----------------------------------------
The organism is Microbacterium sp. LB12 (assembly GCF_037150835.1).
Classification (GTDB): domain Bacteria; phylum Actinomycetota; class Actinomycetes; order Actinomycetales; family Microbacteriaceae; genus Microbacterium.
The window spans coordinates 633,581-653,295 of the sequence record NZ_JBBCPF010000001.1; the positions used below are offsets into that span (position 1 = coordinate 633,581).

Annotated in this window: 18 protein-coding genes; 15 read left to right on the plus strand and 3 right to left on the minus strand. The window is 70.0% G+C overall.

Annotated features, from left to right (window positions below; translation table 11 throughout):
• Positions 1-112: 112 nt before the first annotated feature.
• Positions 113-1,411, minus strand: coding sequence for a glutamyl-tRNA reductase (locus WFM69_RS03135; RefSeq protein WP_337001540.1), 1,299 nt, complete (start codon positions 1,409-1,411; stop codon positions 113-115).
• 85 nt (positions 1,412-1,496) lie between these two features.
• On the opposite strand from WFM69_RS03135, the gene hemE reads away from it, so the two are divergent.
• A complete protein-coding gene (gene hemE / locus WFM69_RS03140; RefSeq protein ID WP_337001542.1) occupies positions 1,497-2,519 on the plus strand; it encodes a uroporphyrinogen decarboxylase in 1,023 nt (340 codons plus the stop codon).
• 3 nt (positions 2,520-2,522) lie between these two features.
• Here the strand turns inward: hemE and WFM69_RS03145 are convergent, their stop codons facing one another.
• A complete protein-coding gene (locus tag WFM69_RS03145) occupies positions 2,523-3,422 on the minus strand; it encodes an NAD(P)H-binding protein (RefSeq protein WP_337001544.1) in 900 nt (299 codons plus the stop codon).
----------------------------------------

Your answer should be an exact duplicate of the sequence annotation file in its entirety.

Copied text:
The organism is Microbacterium sp. LB12 (assembly GCF_037150835.1).
Classification (GTDB): domain Bacteria; phylum Actinomycetota; class Actinomycetes; order Actinomycetales; family Microbacteriaceae; genus Microbacterium.
The window spans coordinates 633,581-653,295 of the sequence record NZ_JBBCPF010000001.1; the positions used below are offsets into that span (position 1 = coordinate 633,581).

Annotated in this window: 18 protein-coding genes; 15 read left to right on the plus strand and 3 right to left on the minus strand. The window is 70.0% G+C overall.

Annotated features, from left to right (window positions below; translation table 11 throughout):
• Positions 1-112: 112 nt before the first annotated feature.
• Positions 113-1,411, minus strand: coding sequence for a glutamyl-tRNA reductase (locus WFM69_RS03135; RefSeq protein WP_337001540.1), 1,299 nt, complete (start codon positions 1,409-1,411; stop codon positions 113-115).
• 85 nt (positions 1,412-1,496) lie between these two features.
• On the opposite strand from WFM69_RS03135, the gene hemE reads away from it, so the two are divergent.
• A complete protein-coding gene (gene hemE / locus WFM69_RS03140; RefSeq protein ID WP_337001542.1) occupies positions 1,497-2,519 on the plus strand; it encodes a uroporphyrinogen decarboxylase in 1,023 nt (340 codons plus the stop codon).
• 3 nt (positions 2,520-2,522) lie between these two features.
• Here the strand turns inward: hemE and WFM69_RS03145 are convergent, their stop codons facing one another.
• A complete protein-coding gene (locus tag WFM69_RS03145) occupies positions 2,523-3,422 on the minus strand; it encodes an NAD(P)H-binding protein (RefSeq protein WP_337001544.1) in 900 nt (299 codons plus the stop codon).